Was there a distinction between cultural and religious identity? Or was it one and the same?

 

One and the same. We knew nothing at the beginning. Everyone knew a little and then we wanted to learn everything, to fill the gap, to fill this void. So we learned the historical and cultural things, and the religion. We started to feel that whatever we do with religion afterwards, this would constitute our nation. But first of all, we had to know what created us. And that is what created us, as parents and grandparents. When we studied the Torah, we started to see the values that we got from our parents, who had gotten them from the religious tradition.

 

Can you give me an example from your own life at that time of a realization?

 

It’s hard to remember. Everything from that time has merged together. One thing I know that’s maybe very personal was that after this process I started to appreciate more the feminine and the masculine, my being a woman and the need to have contact with masculine energy. I started to become more connected to being a woman: don’t ask me, I don’t know why. Maybe I started to appreciate feminine values in Jewish culture, and why there was a need for women and for men together in society, in culture, and in the family.

 

When you were having these sessions, did non-Jews participate?

 

Yes. From the beginning, it was very open. We came from a very open mindset. At first it was especially open to the people who were in the workshop. Then everybody brought their friends, whoever they wanted. It was always open. Of course the people who came were interested in Jewish culture, like Janek Jagielski [the social activist and author of several publications about Jews in Poland], who was there from the beginning.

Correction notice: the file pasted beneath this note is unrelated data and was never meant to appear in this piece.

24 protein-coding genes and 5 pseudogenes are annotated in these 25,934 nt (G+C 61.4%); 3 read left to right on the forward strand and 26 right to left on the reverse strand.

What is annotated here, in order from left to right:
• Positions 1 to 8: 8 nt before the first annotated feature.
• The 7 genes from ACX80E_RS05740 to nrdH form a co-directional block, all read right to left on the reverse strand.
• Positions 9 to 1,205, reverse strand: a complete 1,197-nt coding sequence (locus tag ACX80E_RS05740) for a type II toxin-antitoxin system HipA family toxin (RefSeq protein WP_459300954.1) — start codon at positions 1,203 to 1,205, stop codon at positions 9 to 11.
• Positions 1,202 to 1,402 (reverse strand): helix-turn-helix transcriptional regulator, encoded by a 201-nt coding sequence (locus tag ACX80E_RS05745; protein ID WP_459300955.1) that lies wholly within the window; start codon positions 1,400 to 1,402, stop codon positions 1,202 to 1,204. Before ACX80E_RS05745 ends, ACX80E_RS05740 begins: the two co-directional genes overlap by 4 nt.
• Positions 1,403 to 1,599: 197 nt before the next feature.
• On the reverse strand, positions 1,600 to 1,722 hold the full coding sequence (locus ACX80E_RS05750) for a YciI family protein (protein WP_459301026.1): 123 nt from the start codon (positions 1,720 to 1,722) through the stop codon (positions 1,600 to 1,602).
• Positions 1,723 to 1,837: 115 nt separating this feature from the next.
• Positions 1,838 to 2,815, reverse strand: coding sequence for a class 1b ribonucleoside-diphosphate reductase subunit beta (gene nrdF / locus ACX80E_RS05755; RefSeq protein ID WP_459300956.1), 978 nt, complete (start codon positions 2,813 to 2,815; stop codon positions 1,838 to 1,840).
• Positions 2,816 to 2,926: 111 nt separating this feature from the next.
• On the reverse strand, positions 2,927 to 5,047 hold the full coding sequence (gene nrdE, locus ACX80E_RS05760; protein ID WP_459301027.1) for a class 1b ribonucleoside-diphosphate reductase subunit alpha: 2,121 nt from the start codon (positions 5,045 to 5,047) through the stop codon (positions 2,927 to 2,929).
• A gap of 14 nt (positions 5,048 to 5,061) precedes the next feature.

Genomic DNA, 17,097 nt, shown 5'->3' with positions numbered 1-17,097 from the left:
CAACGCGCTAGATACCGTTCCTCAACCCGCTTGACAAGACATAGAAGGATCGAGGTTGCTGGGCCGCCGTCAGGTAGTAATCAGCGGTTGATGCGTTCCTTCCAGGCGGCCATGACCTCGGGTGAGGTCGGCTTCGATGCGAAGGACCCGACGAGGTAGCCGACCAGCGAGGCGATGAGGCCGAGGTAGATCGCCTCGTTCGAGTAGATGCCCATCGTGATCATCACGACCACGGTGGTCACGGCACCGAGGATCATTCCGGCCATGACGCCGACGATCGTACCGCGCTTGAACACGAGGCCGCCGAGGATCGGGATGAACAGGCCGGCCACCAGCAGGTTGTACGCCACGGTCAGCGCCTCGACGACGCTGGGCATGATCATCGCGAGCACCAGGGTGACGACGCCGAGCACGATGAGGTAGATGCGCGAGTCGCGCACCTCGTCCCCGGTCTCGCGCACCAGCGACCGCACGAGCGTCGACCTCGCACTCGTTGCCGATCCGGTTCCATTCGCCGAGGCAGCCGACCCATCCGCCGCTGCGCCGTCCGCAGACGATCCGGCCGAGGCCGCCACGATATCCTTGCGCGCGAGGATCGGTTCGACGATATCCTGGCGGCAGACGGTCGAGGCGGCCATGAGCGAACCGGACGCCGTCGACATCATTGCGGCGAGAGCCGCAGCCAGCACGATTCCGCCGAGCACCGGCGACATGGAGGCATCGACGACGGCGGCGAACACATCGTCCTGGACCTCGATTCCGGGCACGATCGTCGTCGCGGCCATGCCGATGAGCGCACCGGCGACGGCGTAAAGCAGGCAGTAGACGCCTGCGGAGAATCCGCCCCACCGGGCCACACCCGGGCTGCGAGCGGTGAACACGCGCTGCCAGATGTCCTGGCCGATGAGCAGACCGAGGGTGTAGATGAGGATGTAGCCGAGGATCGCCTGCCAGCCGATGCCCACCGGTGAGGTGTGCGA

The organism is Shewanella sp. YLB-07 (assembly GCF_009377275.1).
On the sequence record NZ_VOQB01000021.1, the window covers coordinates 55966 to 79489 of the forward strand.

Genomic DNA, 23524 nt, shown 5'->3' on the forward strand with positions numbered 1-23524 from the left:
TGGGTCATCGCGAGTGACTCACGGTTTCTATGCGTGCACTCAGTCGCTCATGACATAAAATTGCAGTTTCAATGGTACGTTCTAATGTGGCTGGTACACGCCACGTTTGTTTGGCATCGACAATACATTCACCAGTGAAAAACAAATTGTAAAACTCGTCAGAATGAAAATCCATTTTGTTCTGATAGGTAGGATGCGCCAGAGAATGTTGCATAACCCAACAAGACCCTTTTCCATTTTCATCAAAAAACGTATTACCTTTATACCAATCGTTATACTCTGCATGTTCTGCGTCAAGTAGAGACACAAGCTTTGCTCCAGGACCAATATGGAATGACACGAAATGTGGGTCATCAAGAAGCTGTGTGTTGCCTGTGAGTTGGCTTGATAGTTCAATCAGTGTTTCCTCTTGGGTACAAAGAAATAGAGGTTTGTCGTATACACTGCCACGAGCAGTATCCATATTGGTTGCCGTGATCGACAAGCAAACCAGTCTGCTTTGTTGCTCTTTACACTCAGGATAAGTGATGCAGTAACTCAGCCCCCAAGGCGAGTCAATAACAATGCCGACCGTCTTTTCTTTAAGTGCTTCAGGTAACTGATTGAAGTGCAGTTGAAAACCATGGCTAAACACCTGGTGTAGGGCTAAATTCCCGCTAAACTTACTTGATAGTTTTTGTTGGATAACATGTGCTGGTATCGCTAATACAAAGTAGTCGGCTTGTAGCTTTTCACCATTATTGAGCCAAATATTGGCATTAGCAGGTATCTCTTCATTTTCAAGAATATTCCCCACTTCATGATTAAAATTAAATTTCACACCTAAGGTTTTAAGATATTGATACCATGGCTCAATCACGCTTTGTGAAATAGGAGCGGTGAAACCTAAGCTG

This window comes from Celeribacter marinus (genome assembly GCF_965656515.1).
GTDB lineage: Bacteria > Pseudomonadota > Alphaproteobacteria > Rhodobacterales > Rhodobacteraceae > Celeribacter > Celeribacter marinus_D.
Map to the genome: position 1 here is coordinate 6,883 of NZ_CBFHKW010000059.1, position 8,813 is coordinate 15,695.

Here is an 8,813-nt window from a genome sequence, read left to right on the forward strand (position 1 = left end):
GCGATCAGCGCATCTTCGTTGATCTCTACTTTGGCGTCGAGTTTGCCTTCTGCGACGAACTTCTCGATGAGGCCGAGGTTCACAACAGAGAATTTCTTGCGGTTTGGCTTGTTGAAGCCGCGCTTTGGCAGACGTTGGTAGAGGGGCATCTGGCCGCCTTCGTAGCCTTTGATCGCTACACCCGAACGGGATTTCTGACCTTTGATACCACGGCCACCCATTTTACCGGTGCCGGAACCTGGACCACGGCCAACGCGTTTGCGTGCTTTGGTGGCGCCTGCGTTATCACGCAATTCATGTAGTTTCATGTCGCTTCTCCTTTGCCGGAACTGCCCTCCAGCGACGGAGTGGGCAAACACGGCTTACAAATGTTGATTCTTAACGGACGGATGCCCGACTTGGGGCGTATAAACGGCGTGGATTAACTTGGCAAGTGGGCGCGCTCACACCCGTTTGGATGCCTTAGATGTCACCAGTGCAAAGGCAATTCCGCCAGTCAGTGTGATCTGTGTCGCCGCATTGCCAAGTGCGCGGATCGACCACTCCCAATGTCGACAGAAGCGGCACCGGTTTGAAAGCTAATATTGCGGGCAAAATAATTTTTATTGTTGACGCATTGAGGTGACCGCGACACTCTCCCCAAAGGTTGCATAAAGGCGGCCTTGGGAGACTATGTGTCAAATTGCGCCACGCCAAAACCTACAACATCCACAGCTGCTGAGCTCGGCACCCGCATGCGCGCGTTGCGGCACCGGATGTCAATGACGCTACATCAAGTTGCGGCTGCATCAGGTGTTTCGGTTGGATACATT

During this period, were you aware of continuing anti-Semitism in Polish society?

 

We always knew about anti-Semitism in Polish society. After the change of government in 1989, we hoped the anti-Semitism would be less, but it wasn’t less. In fact, it was more because it was more in the open, because there was more freedom. When I was at the polytechnic, I saw on the wall a very anti-Semitic slogan. That was when I first began to feel alienated from Polish society, though not completely. After the elections, we had this feeling of being all together. But when I saw this slogan, I realized that we were not all together.

 

After 1989, there was also more contact with Jews from other countries.

 

Also among ourselves, we started to do more things. More books were published. There was growing interest in Jewish culture in Polish society. So, there were these two opposite trends.

 

After 1989, what was most important aspect of the revival for you?

 

The most important thing was the revival of the Warsaw Jewish community that we were all involved in. It was very strange. There was a Union of Jewish Communities in Poland during this entire time. In eight other towns, there were organized Jewish communities: but not in Warsaw. It was like Jews in Warsaw didn’t exist. Of course the Union of Jewish Communities was based in Warsaw. Sometimes they did things also for Warsaw but it was not much. There was a Jewish kitchen in the community center for old people but nothing special.

So, we reopened the Warsaw Jewish community, organized the collections, put together the first board. We were very active. I also worked there for a year or two. We were trying to do whatever we could, organizing holidays.

 

The synagogue was reopened, when was that?